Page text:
The story of the surrogate offered $10,000 to have an abortion by the couple who were paying her to carry their pregnancy has been making the rounds. If you don’t know the details, let me catch you up…
- Woman hired to be a surrogate for the fee of $22,000
- Couple who are paying have 3 children, but had a lot of pregnancy complications. Two children spend months in the hospital due to prematurity complications.
- The embryo is conceived from a donor egg and the husband’s sperm.
- At the anatomy ultrasound scan severe anomalies (birth defects) are detected. Further testing indicates severe birth defects including cardiac. Chance of neurologically intact survival low (baby has holoprosencephaly, a very serious and unfortunate birth defect of the brain).
- The couple paying the surrogate wants an abortion. They offer $10,000.
- The surrogate says no, hesitates and counters with $15,000, but then says no.
- Decides to have the baby and make arrangements for adoption, care afterwards etc.
Highly complicated emotionally and legally to say the least. Surrogacy laws apparently are different state to state and adding donor egg into the mix makes it even harder. Honestly, I can see all sides of this story.
I can understand wanting another baby, but not trusting your body to be pregnant again after having two children who spent months in the NICU (boy can I understand that one).
I can understand not wanting to have a baby with severe birth defects. That is choice.
I can understand offering to pay the surrogate for the termination. A 2nd trimester termination is a surgical procedure and just as she would be compensated for a term pregnancy (which has risks), so she should be compensated for a termination.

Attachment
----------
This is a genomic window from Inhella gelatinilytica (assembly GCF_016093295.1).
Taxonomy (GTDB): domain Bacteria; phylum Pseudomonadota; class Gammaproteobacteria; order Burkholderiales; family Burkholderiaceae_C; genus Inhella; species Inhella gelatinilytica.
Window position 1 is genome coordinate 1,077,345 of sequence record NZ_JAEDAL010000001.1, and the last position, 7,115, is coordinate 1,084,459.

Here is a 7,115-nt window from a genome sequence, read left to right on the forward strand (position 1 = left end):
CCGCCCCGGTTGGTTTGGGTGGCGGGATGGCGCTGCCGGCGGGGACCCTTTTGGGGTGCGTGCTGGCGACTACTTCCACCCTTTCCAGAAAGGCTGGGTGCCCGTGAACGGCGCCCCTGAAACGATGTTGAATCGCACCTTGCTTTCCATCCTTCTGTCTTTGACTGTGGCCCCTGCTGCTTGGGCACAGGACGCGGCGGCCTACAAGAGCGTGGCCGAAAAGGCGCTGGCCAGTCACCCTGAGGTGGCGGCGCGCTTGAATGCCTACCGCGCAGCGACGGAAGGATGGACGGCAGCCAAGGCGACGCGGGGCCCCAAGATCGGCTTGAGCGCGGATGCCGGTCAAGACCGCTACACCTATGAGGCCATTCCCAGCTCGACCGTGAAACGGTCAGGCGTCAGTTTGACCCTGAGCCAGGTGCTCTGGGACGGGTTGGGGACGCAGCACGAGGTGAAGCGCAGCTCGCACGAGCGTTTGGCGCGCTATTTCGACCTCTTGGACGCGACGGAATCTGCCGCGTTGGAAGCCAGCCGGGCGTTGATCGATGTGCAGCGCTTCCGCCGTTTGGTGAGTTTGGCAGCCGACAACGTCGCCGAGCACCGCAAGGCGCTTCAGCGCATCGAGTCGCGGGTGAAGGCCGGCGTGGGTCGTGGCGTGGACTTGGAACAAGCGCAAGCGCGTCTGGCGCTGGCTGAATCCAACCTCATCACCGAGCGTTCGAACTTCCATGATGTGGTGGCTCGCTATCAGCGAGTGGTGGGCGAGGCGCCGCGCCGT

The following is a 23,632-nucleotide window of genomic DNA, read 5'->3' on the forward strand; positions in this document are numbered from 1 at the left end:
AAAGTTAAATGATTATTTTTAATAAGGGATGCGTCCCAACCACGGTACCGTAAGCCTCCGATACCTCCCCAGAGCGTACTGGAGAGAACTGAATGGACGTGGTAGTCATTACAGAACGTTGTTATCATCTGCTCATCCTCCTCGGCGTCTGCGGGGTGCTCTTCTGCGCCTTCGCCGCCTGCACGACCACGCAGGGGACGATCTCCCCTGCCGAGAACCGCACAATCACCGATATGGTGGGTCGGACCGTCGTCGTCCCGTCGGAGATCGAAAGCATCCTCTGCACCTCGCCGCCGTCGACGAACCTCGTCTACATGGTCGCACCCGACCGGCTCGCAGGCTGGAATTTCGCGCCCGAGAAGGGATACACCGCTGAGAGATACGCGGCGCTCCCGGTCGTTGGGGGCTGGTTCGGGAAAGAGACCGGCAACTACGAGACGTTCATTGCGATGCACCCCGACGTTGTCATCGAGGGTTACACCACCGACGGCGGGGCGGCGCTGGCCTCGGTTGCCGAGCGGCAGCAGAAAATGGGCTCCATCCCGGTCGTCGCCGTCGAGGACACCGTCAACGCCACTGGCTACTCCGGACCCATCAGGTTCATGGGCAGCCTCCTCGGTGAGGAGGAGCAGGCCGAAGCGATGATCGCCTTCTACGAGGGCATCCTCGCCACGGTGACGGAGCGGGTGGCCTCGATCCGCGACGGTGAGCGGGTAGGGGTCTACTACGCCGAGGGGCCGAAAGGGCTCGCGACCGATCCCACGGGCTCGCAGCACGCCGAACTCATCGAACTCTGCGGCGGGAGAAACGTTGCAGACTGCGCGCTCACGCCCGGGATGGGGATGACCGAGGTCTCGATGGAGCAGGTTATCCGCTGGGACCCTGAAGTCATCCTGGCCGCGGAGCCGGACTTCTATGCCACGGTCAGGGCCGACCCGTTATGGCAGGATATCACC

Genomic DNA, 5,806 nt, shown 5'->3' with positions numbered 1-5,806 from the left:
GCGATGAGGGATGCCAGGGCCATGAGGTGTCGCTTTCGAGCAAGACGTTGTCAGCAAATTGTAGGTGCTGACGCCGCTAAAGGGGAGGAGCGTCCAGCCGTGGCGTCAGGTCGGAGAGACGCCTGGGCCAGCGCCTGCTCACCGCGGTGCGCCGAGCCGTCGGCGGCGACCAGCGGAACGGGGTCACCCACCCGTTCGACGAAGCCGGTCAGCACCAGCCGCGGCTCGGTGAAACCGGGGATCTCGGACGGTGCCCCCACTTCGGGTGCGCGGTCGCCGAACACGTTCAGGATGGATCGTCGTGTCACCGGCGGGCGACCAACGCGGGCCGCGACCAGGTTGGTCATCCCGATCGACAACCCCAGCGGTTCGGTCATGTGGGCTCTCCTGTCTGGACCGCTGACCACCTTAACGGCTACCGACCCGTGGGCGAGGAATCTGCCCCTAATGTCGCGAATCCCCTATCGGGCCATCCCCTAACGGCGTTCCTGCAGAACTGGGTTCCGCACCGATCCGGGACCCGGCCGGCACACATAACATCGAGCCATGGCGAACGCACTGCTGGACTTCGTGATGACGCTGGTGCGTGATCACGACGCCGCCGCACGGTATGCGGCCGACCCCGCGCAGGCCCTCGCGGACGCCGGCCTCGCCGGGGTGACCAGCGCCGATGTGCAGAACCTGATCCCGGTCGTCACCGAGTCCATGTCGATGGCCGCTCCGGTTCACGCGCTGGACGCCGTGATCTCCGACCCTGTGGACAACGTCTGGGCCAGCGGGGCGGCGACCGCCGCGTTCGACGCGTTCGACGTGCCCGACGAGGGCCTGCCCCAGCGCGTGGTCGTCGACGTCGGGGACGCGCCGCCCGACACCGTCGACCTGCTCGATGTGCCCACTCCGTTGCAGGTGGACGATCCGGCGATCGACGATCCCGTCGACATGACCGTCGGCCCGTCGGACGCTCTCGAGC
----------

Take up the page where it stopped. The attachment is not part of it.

I can understand the surrogate countering and asking for more money. Surrogacy is a business.
Parents who opt for surrogacy must discuss abortion (among other things) with their surrogate. Choice is choice and a surrogate isn’t a slave, so no one can make her do anything. What if she’s breech and doesn’t want a c-section? What if she had a previous c-section, but really wants a VBAC (vaginal birth after cesarean). What if the fetus has severe birth defects and the surrogate doesn’t want an abortion? These things need to be hammered out before and even then, with a like-minded surrogate and an agreement in hand, prospective parents will still never be in total control. They can’t be, because it’s not their body. That’s one of the risks of surrogacy. That is choice. A woman decides what happens to her own body. The news stories don’t tell us if abortion was discussed beforehand.
What I don’t understand is why the surrogate went public? What is to gain by hashing this wrenching, personal drama through the reality news cycle? Especially as the family who paid her to be a surrogate have stayed quiet. Does the surrogate want accolades for going through with the pregnancy? Money for herself? Another surrogacy contract? A book deal? Attention for her blog? Maybe she was goaded by a reporter looking for an amazing headline? Or perhaps this is an attempt to raise awareness of the perils of surrogacy (a worthy goal)? Perhaps she wants to raise money for the baby as the medical expenses will be horrific?
It may be all of these or none of the above. Although, reading through her blog I can’t help but think that advancing her pro-life agenda is part of it (she writes, “anyone who knows me knows that I am pro-life”), but ironically for me the crux of this story is choice.
Choice means that no woman is forced to carry a baby to term or forced to have abortion.
Choice is the ability to be on contraception or not.
And then there is the choice to hire a surrogate or not and the choice to be a surrogate or not.
This surrogate was lucky she had choices. Not all women do.
It was. She signed a surrogacy contract saying that if the foetus presented with severe defects (like this one, with severe cardiopulmonary, digestive, neurological and maxillofacial issues) that she would have a termination.